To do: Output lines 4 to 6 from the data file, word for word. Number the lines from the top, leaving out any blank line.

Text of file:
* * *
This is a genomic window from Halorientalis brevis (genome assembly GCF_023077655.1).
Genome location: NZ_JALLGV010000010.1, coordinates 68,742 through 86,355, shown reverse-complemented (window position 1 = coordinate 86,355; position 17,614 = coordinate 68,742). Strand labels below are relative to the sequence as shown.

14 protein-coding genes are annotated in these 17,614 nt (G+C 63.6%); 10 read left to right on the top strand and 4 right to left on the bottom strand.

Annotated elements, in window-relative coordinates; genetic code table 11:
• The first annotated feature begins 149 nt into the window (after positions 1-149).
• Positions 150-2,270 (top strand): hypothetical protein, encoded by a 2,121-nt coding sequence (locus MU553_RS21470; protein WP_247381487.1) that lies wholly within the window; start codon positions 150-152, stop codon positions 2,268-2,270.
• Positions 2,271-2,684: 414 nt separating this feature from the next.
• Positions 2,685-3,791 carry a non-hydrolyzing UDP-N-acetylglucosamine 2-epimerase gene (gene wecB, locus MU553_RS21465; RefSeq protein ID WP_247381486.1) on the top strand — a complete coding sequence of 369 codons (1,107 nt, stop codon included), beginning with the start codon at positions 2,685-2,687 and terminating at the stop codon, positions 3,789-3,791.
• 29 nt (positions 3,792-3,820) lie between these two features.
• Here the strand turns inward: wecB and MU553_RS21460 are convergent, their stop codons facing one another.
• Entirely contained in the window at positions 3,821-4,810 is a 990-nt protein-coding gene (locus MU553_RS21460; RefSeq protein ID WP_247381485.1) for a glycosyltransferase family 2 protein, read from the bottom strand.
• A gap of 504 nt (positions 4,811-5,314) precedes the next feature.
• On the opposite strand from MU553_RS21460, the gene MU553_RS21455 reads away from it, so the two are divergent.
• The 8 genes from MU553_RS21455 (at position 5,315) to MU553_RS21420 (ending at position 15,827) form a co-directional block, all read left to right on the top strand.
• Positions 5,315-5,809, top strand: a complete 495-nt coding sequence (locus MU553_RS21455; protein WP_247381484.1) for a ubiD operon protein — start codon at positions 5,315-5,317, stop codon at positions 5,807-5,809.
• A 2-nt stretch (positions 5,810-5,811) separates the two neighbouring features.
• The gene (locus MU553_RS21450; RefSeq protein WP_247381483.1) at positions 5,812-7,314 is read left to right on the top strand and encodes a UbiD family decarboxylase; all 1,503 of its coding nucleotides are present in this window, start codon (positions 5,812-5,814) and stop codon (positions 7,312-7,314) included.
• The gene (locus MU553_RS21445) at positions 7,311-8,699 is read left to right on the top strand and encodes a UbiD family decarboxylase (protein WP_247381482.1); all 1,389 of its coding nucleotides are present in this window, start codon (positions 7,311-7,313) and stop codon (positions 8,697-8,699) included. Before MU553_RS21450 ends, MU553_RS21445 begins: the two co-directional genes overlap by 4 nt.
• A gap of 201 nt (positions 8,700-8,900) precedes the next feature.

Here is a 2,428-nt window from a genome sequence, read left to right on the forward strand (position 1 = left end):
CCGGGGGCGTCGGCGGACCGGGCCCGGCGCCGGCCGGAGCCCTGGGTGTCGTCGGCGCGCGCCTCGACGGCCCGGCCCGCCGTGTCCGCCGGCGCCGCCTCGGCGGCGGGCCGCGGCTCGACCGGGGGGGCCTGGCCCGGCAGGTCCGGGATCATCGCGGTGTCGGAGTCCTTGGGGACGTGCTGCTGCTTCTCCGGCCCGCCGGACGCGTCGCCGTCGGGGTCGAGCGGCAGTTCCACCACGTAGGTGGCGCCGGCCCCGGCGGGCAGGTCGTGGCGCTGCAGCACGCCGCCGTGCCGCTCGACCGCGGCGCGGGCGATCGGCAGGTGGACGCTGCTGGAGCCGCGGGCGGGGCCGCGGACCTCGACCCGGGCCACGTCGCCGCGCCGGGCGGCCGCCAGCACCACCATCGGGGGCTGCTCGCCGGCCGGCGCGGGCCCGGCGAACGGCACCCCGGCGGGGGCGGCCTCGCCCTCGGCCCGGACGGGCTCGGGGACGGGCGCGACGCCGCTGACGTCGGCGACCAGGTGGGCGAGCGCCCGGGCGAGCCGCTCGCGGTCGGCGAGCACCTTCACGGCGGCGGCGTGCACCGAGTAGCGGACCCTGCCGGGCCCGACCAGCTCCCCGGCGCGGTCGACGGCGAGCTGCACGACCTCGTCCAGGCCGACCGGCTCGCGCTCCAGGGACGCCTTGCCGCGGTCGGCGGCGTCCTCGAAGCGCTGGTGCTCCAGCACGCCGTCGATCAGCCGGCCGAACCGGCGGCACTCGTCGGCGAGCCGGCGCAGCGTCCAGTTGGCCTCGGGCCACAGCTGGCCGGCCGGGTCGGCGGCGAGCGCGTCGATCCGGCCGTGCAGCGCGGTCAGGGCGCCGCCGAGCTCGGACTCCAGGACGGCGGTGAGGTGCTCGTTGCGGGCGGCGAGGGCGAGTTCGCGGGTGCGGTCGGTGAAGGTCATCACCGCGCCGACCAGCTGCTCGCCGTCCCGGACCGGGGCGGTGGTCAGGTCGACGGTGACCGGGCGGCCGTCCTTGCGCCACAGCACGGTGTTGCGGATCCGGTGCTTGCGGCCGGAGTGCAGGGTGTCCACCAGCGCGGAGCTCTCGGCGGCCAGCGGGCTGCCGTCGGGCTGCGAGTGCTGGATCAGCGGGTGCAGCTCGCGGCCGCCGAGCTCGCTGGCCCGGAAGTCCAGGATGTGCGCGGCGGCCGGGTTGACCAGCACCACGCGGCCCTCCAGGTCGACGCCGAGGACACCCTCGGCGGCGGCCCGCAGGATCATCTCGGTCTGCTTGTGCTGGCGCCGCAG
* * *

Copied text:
Annotated elements, in window-relative coordinates; genetic code table 11:
• The first annotated feature begins 149 nt into the window (after positions 1-149).
• Positions 150-2,270 (top strand): hypothetical protein, encoded by a 2,121-nt coding sequence (locus MU553_RS21470; protein WP_247381487.1) that lies wholly within the window; start codon positions 150-152, stop codon positions 2,268-2,270.